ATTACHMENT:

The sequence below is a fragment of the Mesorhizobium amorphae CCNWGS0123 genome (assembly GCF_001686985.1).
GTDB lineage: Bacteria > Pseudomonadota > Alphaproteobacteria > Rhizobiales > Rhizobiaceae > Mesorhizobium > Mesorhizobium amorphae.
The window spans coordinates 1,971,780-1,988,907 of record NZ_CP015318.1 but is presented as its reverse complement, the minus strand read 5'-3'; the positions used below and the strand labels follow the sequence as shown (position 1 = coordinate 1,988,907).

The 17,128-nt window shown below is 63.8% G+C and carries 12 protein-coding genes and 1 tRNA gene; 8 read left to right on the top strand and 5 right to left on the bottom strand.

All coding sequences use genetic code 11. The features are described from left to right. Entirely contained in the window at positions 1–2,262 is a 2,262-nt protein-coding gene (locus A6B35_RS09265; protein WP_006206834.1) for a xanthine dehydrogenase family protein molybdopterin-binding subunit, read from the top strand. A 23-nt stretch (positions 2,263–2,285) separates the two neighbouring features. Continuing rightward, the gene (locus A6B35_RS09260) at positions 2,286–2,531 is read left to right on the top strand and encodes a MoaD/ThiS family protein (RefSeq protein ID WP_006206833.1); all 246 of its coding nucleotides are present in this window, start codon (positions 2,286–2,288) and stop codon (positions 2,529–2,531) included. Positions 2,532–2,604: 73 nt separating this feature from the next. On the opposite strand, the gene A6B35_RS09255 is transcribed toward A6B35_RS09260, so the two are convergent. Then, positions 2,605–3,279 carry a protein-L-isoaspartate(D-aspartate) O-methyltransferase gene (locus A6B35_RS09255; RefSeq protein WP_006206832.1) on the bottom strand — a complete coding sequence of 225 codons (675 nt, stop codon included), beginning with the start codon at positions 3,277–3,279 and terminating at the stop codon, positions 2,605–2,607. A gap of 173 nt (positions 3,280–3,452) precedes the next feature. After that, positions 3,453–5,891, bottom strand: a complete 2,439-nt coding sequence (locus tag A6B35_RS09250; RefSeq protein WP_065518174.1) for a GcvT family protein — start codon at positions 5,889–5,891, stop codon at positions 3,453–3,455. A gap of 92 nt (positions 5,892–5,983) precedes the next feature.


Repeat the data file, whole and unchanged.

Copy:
The sequence below is a fragment of the Mesorhizobium amorphae CCNWGS0123 genome (assembly GCF_001686985.1).
GTDB lineage: Bacteria > Pseudomonadota > Alphaproteobacteria > Rhizobiales > Rhizobiaceae > Mesorhizobium > Mesorhizobium amorphae.
The window spans coordinates 1,971,780-1,988,907 of record NZ_CP015318.1 but is presented as its reverse complement, the minus strand read 5'-3'; the positions used below and the strand labels follow the sequence as shown (position 1 = coordinate 1,988,907).

The 17,128-nt window shown below is 63.8% G+C and carries 12 protein-coding genes and 1 tRNA gene; 8 read left to right on the top strand and 5 right to left on the bottom strand.

All coding sequences use genetic code 11. The features are described from left to right. Entirely contained in the window at positions 1–2,262 is a 2,262-nt protein-coding gene (locus A6B35_RS09265; protein WP_006206834.1) for a xanthine dehydrogenase family protein molybdopterin-binding subunit, read from the top strand. A 23-nt stretch (positions 2,263–2,285) separates the two neighbouring features. Continuing rightward, the gene (locus A6B35_RS09260) at positions 2,286–2,531 is read left to right on the top strand and encodes a MoaD/ThiS family protein (RefSeq protein ID WP_006206833.1); all 246 of its coding nucleotides are present in this window, start codon (positions 2,286–2,288) and stop codon (positions 2,529–2,531) included. Positions 2,532–2,604: 73 nt separating this feature from the next. On the opposite strand, the gene A6B35_RS09255 is transcribed toward A6B35_RS09260, so the two are convergent. Then, positions 2,605–3,279 carry a protein-L-isoaspartate(D-aspartate) O-methyltransferase gene (locus A6B35_RS09255; RefSeq protein WP_006206832.1) on the bottom strand — a complete coding sequence of 225 codons (675 nt, stop codon included), beginning with the start codon at positions 3,277–3,279 and terminating at the stop codon, positions 2,605–2,607. A gap of 173 nt (positions 3,280–3,452) precedes the next feature. After that, positions 3,453–5,891, bottom strand: a complete 2,439-nt coding sequence (locus tag A6B35_RS09250; RefSeq protein WP_065518174.1) for a GcvT family protein — start codon at positions 5,889–5,891, stop codon at positions 3,453–3,455. A gap of 92 nt (positions 5,892–5,983) precedes the next feature.